The master found that the executor was not a necessary party to the suit; that appellant and her husband were incompetent to testify under section 2 of the Evidence Act; that the testimony of appellant’s witnesses concerned decedent’s wishes and was not admissible to show the intent of words written in the will; that the devise of “2046 Dodge Avenue” was unambiguous and the land in dispute was not necessary to the enjoyment of the house the appellant lived in; that the power of sale in the will did not authorize the executor to sell property specifically devised; and that appellant had not been guilty of conduct which estopped the assertion of her claims.
Appellant has assigned error to the master’s findings save those concerning the power of sale and estoppel, and avers that her complaint should not have been dismissed.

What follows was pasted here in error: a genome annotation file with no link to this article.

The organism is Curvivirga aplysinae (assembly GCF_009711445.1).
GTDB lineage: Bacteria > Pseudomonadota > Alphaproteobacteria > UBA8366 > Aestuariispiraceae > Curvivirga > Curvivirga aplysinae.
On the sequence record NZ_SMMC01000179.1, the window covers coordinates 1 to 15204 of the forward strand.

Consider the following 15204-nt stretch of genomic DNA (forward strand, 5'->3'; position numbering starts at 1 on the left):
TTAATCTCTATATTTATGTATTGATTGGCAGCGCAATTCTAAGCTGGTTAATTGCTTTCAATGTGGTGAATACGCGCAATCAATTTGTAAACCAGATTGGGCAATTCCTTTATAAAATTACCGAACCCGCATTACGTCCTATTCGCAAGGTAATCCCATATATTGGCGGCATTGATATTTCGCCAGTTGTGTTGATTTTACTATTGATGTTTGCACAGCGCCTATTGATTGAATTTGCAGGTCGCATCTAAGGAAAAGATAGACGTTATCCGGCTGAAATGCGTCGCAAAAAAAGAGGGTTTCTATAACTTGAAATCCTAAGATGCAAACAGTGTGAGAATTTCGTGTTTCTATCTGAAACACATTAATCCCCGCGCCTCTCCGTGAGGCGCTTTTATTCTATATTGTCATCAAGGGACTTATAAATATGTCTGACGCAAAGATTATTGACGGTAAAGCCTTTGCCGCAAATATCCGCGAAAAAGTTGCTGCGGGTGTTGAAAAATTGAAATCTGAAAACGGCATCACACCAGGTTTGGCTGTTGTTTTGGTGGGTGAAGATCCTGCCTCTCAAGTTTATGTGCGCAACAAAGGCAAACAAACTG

The appellant made the State Bank and Trust Company, executor of Miss Sandidge’s will, a party defendant in the lower court, but the bank denied by answer any connection with the cause by virtue of its discharge by the probate court of Cook County on completion of administration of the estate in December, 1948, some months before *115this action was instituted. Lewis v. West Side Trust and Savings Bank, 376 Ill. 23, sets forth the criterion for determining the proper discharge of an executor. At page 45, this court stated that “The plain intent of section 1x2 of the Administration Act is to discharge an administrator or executor at' the completion of his duties, and where proper notice is given, an order of discharge is binding on heirs, devisees, and creditors in the absence of fraud, accident, or mistake.” If the instant suit is properly brought because there is a latent ambiguity in the provision of the will, then the executor is a proper party, despite prior discharge, until it is determined on the facts whether fraud, accident, or mistake led to his improper discharge.